In one of the Southern foothills, under the peaks of the Sierra de Gredos, is located Candeleda, sheltered from the cold of the North and at the edge of the garganta de Santa María.

This strategic location was chosen for the settlement of a small population at the beginning of the 13th century, as a protection of the Avila's alfoz against the expansionism of the Placentinos. The movement of mustang livestock through these lands, from the ford council to the summits of the mountain top, will lead to the protection of Sancho IV, who will grant a meadow to the citizens of Candeleda. This fact will allow the consolidation of the village, which will receive the privilege of the "Villazgo" in 1393 and its consequent independence from the city of Ávila.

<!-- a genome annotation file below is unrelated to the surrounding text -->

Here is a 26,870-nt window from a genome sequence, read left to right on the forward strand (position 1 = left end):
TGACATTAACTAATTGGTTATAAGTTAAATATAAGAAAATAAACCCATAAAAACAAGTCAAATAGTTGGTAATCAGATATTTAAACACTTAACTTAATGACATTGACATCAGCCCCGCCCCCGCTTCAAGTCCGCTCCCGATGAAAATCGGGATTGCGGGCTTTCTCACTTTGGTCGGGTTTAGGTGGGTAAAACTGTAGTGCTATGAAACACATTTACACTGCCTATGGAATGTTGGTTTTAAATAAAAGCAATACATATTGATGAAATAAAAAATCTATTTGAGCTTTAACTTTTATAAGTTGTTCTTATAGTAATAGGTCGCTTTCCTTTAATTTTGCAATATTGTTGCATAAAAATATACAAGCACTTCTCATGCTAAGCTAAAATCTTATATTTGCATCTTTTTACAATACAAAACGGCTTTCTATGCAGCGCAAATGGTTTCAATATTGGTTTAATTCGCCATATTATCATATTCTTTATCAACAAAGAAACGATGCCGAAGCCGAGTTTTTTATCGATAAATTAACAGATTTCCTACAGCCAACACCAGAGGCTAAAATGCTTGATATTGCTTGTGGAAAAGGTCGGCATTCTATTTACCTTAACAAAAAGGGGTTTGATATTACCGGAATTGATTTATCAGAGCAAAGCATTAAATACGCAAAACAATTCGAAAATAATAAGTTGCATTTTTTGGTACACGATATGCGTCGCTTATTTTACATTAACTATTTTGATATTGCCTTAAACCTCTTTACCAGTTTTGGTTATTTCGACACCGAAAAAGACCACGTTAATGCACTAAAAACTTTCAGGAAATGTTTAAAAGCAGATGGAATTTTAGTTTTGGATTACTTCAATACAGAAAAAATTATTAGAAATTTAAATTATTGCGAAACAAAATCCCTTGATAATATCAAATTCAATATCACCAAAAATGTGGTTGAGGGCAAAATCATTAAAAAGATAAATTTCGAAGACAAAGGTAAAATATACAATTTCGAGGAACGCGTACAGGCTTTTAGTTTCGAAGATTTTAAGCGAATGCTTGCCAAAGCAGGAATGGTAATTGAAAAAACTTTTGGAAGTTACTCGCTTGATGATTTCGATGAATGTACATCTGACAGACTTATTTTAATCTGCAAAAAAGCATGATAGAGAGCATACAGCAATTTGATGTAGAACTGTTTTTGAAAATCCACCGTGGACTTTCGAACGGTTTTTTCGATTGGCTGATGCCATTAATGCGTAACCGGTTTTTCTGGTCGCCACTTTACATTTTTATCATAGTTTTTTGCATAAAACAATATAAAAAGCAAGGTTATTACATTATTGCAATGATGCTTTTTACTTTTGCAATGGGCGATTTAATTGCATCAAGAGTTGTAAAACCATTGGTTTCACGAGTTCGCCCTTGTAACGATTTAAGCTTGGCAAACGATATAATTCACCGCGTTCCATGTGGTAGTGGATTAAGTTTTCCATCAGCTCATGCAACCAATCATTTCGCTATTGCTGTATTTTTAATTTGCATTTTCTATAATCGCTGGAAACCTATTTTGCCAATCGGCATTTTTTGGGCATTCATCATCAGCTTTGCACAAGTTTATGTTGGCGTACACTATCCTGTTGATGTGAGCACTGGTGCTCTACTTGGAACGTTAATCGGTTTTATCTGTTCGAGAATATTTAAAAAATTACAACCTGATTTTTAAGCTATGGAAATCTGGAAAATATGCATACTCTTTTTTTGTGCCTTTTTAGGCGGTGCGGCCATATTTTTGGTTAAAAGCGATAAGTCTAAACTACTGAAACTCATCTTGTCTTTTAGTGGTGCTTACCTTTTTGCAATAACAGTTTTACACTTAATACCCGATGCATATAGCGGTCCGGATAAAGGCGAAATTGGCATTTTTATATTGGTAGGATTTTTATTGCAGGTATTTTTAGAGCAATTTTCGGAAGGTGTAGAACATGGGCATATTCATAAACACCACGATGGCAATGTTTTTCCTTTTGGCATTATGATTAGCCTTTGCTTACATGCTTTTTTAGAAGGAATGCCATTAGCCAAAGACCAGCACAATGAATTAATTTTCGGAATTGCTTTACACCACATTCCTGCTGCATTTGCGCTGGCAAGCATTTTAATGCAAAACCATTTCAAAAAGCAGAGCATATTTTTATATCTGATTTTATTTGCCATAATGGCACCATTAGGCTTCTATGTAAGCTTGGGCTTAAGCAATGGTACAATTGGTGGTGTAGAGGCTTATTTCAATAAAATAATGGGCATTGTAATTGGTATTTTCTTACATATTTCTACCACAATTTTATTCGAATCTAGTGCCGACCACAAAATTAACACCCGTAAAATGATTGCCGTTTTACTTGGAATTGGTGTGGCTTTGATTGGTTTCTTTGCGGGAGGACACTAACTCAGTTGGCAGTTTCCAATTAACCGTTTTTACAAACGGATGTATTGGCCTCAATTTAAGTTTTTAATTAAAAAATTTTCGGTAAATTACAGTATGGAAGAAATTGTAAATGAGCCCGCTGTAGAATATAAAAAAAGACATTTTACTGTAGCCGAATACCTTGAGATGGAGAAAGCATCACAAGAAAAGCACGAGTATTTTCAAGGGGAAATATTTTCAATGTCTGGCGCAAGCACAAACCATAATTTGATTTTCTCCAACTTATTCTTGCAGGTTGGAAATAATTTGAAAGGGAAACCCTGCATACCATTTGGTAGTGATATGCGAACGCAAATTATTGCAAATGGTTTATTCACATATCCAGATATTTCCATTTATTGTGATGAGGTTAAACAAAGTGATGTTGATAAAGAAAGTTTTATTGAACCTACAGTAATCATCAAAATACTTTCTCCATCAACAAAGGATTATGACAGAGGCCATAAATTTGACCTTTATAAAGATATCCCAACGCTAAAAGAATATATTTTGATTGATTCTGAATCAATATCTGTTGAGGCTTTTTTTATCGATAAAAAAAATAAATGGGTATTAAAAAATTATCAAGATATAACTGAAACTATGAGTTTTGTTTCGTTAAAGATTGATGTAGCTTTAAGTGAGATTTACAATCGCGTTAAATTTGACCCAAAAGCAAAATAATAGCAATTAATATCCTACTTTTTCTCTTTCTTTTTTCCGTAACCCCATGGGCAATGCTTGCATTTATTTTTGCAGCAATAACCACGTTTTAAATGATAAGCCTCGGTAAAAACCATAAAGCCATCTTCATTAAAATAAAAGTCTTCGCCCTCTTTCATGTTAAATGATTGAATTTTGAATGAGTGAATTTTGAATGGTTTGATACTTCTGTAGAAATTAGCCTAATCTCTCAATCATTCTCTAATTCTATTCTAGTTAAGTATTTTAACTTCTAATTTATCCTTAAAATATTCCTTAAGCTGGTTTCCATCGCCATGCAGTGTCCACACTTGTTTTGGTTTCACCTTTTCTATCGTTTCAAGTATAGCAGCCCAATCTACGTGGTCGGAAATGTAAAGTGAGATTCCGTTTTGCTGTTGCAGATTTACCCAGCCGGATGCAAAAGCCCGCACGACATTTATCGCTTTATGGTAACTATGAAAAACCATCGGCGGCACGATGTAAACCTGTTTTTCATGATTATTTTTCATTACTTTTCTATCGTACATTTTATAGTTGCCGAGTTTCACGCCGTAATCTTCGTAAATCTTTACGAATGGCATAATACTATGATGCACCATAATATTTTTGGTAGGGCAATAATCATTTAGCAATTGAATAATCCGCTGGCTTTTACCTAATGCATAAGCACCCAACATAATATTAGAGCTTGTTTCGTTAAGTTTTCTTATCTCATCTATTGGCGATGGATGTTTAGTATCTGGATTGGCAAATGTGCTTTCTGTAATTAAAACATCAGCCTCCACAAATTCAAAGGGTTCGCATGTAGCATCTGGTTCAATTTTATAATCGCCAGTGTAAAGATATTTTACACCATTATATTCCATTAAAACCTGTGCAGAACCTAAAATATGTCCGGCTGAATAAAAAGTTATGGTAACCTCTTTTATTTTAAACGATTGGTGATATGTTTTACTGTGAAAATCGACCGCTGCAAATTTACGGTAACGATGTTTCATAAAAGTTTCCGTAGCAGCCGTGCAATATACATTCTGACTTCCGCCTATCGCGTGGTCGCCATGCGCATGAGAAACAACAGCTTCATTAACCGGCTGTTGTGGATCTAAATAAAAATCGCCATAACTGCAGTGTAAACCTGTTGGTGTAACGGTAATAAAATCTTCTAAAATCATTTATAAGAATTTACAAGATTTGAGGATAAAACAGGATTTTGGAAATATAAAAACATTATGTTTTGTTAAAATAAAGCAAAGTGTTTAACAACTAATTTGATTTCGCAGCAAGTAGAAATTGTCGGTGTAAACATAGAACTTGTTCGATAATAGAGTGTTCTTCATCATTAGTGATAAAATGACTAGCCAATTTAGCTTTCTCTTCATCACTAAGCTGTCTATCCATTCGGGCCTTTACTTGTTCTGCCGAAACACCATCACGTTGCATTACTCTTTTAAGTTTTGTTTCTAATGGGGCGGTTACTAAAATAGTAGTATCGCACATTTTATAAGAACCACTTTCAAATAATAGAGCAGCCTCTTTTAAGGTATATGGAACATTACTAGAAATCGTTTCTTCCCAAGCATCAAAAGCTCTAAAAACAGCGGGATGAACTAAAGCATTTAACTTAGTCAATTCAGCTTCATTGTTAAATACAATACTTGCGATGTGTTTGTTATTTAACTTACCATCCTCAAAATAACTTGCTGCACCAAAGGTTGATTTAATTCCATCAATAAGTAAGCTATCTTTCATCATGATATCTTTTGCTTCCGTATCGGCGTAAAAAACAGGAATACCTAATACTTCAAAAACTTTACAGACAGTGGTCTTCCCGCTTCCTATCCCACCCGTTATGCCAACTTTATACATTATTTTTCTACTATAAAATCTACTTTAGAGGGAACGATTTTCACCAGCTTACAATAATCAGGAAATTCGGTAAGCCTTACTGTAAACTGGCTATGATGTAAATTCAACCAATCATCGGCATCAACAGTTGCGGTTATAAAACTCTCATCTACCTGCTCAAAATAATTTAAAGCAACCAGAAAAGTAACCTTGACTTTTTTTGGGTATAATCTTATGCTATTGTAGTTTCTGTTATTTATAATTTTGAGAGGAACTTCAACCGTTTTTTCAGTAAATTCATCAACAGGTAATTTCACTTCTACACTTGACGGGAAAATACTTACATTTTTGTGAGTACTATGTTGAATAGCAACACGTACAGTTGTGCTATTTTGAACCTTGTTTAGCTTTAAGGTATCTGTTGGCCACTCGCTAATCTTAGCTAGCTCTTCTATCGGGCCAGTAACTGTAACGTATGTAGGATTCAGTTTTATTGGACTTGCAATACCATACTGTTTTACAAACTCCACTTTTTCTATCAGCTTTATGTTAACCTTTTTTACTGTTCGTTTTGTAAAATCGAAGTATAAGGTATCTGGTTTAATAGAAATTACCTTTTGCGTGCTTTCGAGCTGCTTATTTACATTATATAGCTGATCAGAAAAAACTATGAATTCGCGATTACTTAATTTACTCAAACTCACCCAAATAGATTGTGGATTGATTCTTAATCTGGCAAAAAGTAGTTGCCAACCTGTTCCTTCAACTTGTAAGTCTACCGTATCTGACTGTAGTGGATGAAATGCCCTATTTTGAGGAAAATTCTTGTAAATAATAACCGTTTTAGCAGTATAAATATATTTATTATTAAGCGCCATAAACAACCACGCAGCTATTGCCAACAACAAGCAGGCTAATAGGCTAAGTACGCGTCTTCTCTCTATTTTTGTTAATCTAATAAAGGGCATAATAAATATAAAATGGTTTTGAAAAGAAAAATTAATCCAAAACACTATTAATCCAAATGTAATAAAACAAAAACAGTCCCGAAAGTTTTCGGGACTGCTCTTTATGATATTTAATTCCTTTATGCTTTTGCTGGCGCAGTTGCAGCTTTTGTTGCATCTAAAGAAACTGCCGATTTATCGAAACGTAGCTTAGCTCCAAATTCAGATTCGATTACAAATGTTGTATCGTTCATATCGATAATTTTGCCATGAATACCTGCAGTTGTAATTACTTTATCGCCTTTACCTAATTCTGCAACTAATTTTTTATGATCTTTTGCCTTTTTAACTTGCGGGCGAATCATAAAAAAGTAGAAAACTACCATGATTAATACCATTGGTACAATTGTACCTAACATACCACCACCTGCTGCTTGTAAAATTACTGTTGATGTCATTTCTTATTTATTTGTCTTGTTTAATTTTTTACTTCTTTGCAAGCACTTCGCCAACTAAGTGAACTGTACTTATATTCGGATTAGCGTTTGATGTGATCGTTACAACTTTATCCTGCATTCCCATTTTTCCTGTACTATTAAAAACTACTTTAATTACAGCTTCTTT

It will immediately become a manor town and the Counts of Miranda took possession of this region. They were a branch of the Zúñiga family, although initially Enrique III will cede the region to the General Ruy López Dávalos.

The huge benefits provided by the transhumant livestock and the use of the privileged pastureland will make Candeleda a town with important resources that will be reflected in the building of the church, the castle, the town hall, the municipal granary, bridges, public fountains...

Around these buildings are its houses, with a street plan in which stand some examples of noble architecture and a permanent flight of "solanas" that define the peasant architecture of the town. And also water everywhere, even streams that run through the streets tempering the harshness of summer.

And its people -Vetons, Romans, Arabs, Jews, Mozarabs, Christians... - look out from those balconies. It is a melting pot of cultures that have been shaping the soul of the Candeledanos of today.

Contributing Author: Jesús Rivera Córdoba